A primary strategy for preventing and treating wound infection in chronic wounds is the use of topical antiseptics and wound irrigating agents. However, their interaction with commonly used wound dressings has not yet been investigated. In this study, the authors analyzed the antimicrobial activity of antiseptics and wound irrigating agents used with commercially available wound dressings.
Five clinically used antiseptics and wound irrigating agents (Prontosan, Lavasept, Braunol, Octenisept, and Betaisodona) were tested in the presence or absence of 42 wound dressings against Staphylococcus aureus. The determination of antibacterial activity was performed by disk diffusion assay.
Povidone-iodine–based products showed sufficient antimicrobial activity in 64 to 78 percent of the combinations assessed (p > 0.01). The octenidine derivate Octenisept showed sufficient antimicrobial activity in 54 percent of combinations. Polyhexamethylene biguanide derivatives demonstrated sufficient antimicrobial activity in 32 percent of the combinations.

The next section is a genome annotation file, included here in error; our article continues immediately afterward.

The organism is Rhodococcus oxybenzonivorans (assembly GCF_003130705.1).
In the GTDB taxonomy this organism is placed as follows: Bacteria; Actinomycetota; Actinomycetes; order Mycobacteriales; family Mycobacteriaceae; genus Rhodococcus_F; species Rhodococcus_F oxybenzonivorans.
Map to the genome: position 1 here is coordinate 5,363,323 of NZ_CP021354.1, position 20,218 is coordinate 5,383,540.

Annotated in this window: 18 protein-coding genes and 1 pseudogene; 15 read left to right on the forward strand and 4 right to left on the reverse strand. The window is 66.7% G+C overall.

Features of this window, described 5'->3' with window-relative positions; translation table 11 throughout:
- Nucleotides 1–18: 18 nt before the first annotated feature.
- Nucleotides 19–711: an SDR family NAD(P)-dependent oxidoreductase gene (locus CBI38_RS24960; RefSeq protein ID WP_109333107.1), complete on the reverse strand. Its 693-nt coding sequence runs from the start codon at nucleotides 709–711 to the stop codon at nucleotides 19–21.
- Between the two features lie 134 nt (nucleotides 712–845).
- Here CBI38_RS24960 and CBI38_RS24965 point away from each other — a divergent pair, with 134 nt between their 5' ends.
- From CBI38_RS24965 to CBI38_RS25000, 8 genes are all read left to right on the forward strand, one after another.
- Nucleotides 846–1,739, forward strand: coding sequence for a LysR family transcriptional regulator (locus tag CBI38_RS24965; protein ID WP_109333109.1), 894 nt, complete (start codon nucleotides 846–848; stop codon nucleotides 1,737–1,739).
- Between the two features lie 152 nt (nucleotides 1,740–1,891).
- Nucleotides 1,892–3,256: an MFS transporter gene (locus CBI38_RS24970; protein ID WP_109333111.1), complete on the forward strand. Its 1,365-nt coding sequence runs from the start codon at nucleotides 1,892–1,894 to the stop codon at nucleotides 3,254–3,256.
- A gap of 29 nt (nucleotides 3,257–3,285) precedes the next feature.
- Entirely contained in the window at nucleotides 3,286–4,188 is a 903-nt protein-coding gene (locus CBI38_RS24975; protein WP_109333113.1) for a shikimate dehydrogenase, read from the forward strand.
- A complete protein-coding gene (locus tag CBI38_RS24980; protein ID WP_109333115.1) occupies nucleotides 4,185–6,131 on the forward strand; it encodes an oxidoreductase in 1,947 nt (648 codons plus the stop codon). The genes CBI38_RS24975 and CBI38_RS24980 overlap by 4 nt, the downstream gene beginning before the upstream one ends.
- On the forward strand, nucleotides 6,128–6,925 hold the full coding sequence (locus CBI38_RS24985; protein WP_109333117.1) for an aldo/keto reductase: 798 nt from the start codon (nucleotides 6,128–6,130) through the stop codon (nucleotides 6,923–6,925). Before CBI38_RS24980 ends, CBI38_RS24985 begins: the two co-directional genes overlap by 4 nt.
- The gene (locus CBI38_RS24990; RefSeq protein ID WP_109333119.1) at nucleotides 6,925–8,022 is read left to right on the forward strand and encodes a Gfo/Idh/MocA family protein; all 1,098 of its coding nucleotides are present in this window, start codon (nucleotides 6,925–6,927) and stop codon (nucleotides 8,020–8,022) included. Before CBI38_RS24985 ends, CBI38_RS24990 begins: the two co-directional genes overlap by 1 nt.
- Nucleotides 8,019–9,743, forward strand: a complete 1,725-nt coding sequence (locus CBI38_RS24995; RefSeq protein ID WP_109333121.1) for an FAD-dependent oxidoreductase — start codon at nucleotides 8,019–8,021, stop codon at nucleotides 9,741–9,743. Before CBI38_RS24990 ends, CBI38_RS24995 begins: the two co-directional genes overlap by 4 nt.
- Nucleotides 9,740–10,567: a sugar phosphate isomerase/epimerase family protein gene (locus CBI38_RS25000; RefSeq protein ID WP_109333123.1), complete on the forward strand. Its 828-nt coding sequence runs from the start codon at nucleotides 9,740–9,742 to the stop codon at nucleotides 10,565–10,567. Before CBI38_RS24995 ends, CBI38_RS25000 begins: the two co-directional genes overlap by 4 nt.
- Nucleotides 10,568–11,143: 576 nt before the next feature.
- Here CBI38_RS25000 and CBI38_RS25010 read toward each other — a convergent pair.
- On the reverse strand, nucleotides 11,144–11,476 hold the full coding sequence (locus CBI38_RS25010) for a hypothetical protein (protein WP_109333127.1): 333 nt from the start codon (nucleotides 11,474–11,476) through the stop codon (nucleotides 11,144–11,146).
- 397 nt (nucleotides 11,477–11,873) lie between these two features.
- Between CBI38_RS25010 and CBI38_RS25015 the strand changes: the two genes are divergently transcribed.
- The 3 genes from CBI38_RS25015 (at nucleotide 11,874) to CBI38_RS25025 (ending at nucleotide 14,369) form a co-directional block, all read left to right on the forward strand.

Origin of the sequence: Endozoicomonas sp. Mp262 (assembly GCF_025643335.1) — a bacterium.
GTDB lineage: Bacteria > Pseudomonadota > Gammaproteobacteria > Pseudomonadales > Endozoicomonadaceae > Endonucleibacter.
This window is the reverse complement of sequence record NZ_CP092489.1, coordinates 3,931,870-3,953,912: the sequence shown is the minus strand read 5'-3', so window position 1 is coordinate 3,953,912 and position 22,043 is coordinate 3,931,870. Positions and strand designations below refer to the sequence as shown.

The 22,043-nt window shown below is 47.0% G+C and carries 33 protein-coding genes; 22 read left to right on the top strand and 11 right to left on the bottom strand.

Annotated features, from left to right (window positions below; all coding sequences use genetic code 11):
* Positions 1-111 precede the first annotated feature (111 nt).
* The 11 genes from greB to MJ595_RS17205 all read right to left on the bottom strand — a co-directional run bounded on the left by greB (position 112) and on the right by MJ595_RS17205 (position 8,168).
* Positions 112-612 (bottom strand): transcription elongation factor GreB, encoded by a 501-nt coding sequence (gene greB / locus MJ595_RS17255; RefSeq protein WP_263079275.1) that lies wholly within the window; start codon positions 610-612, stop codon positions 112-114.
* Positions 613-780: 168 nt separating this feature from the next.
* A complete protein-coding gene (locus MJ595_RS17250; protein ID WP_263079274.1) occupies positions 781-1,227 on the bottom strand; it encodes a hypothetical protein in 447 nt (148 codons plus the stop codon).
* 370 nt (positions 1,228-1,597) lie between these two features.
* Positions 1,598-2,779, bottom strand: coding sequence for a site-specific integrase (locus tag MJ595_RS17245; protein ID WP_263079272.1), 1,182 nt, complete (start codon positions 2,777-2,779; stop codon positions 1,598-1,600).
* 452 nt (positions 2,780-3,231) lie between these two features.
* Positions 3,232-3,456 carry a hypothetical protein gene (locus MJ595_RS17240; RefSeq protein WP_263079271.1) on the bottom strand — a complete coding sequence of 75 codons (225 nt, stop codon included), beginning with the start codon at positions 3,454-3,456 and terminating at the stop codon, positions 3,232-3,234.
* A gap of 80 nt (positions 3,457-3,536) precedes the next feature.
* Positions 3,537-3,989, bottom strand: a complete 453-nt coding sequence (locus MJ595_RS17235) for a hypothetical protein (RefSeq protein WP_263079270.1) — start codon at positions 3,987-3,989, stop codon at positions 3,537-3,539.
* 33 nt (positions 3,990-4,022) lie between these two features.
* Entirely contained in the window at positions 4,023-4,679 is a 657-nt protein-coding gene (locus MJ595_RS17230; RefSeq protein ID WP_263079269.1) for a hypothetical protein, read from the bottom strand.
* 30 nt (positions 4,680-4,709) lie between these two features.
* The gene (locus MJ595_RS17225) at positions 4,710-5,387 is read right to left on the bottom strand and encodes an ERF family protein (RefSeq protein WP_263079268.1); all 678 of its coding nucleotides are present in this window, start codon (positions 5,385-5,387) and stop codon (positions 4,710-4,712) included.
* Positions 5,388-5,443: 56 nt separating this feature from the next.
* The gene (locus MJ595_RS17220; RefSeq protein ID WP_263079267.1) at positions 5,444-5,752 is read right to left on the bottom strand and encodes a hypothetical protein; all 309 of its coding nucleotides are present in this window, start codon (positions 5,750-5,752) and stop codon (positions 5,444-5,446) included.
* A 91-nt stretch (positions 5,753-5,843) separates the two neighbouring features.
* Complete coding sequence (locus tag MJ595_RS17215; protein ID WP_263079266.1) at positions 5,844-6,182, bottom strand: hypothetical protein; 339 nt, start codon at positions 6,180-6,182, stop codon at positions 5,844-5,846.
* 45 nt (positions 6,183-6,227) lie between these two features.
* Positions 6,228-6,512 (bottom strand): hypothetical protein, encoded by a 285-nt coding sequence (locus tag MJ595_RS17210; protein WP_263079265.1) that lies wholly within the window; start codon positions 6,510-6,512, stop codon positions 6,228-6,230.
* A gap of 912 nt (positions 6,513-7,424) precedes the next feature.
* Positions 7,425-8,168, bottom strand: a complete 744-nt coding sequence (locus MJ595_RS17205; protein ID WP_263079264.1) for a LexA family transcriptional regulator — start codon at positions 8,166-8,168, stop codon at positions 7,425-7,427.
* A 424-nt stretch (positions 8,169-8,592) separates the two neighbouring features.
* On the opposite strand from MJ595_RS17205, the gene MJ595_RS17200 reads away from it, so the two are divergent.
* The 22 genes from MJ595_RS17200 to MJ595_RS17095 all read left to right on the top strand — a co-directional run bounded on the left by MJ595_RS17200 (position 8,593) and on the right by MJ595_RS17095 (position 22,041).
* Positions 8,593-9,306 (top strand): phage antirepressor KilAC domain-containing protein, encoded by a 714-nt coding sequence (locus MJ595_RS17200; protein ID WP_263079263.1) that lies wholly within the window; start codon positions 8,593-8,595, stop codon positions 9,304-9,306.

This study revealed that commonly used wound dressings dramatically reduce antibacterial activity of clinically used antiseptics and wound irrigating agents in vitro.
Bochum and Giessen, Germany
From the Department of Plastic Surgery, Ruhr-University Bochum, and the Department of Environmental Engineering and Biotechnology, Fachhochschule Giessen-Friedberg.
Received for publication June 1, 2010; accepted October 26, 2010.
Disclosure:This study was funded in part by B. Braun Melsungen AG, Melsungen, Germany.
Lars Steinstraesser, M.D., Department of Plastic Surgery, Burn Center, BG University Hospital Bergmannsheil, Ruhr University Bochum, Buerkle-de-la Camp Platz 1, 44789 Bochum, Germany, email@example.com